I finally found the unfound door to Thomas Wolfe. It was sitting in the card catalogue all the time, while I had been groping blindly on the Internet. Is there a lesson here? Perhaps I should explain. I'm talking about Thomas Wolfe, the author oí Look Homeward, Angel, not the contemporary Tom Wolfe, who recendy skewered Atlanta with his own novel, A Man in Full. Our Thomas Wolfe is a big presence in Chapel Hill, North Carolina, the town where I work and where Southern Cultures originates. The rambling, wildly eloquent young writer enrolled here at the University of North Carolina in 191 6 and began to practice his talents. Look Home- ward, Angel, Wolfe's first novel, appeared in 1929 and is heavily autobiographical, above: Women ofKappa Delta singing to rushees outside the sorority house at Ole Miss, 1996. Reprinted bypermission ofthe Memphis Commercial Appeal. like most of his fiction. Through a thin veil of pseudonyms, it deals with the author's family, his youth in Asheville, N.C., and his passage to manhood at the University. It opens with a famously portentous epigraph that begins "... a stone, a leaf, an unfound door; of a stone, a leaf, a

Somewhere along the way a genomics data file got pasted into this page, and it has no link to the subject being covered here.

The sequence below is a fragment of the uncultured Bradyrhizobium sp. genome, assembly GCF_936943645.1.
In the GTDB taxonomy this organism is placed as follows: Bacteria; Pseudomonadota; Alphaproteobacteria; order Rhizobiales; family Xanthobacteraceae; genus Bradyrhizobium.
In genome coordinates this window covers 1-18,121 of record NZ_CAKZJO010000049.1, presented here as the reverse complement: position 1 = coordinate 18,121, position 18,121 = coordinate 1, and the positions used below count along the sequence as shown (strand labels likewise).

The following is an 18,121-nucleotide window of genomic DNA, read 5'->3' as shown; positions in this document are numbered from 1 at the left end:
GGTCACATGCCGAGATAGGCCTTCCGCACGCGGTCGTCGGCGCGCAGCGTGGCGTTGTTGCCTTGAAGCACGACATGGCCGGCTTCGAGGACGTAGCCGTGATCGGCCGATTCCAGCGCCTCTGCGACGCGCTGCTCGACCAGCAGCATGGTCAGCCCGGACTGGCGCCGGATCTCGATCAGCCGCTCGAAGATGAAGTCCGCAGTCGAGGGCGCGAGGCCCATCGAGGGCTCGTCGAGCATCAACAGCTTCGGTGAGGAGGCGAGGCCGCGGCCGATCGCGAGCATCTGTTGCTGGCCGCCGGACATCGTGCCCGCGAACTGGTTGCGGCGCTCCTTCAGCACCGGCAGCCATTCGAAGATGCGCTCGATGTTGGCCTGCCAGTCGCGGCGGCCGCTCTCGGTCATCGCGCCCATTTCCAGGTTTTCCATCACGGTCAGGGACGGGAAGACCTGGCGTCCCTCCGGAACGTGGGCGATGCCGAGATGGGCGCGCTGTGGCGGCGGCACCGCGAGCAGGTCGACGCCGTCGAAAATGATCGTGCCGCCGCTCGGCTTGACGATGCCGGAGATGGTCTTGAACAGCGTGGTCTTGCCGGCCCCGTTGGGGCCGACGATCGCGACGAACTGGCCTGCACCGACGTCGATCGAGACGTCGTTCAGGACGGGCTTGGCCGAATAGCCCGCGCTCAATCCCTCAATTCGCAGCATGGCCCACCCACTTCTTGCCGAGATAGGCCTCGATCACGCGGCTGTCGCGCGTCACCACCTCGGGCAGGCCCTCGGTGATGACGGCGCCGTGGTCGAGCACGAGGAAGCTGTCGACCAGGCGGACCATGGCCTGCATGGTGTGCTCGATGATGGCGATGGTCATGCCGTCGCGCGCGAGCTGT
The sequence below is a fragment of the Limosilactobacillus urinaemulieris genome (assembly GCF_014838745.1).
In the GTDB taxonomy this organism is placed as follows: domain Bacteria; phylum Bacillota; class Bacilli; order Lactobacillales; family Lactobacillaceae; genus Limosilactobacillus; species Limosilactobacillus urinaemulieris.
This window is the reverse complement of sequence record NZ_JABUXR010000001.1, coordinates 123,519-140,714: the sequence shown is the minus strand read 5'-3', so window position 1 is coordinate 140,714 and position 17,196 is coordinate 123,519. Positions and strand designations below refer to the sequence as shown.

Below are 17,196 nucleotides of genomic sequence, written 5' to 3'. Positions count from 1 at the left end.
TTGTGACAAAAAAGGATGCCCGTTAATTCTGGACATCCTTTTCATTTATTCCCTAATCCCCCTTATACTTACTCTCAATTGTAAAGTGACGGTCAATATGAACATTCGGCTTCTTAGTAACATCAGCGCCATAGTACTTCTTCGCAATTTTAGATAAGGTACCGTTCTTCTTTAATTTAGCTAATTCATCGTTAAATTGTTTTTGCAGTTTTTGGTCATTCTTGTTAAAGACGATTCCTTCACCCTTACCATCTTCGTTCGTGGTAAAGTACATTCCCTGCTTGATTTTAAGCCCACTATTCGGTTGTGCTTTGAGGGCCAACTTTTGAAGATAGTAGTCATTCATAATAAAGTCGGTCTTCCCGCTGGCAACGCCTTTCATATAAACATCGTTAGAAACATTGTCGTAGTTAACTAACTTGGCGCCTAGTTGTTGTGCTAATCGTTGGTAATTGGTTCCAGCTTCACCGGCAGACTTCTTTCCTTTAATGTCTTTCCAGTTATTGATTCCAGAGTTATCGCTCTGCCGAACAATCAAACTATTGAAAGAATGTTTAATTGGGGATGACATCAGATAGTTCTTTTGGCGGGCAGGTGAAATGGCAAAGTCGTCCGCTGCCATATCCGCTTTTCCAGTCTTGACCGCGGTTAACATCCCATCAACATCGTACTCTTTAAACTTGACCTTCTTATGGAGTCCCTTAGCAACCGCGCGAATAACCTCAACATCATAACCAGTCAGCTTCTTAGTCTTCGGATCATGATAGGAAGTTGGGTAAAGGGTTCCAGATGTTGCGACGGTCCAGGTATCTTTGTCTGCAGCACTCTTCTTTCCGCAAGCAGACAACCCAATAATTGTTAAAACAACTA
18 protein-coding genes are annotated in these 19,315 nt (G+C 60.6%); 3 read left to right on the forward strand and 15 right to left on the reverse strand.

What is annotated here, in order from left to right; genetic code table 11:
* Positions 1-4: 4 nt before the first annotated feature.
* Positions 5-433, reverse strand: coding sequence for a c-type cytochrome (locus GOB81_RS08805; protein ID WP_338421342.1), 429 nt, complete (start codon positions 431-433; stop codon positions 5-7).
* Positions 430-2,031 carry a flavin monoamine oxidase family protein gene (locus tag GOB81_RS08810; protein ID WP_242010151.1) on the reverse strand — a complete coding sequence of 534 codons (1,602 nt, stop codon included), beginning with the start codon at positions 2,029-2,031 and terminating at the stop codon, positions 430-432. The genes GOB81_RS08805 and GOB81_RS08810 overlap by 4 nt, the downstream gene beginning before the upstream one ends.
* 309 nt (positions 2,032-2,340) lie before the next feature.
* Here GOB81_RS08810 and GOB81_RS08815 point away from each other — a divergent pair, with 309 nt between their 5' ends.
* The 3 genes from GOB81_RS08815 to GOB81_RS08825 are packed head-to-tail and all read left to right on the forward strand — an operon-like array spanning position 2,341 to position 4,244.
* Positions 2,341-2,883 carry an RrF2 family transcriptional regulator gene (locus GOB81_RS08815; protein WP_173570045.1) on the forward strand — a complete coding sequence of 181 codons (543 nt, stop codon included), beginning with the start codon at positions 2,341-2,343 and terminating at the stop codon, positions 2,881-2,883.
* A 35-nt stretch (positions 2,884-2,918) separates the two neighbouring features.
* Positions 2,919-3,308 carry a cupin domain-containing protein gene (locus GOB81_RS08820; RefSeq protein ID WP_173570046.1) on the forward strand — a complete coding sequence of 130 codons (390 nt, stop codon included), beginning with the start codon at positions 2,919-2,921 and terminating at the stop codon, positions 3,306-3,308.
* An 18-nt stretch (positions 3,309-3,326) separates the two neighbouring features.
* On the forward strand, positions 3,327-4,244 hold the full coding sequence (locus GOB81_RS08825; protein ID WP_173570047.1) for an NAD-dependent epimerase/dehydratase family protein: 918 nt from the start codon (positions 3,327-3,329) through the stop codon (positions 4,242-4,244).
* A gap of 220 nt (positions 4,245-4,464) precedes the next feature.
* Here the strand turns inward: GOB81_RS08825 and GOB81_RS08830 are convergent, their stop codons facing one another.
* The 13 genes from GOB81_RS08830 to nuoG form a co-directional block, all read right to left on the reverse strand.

Southern Cultures – University of North Carolina Press
Published: Jan 4, 1999
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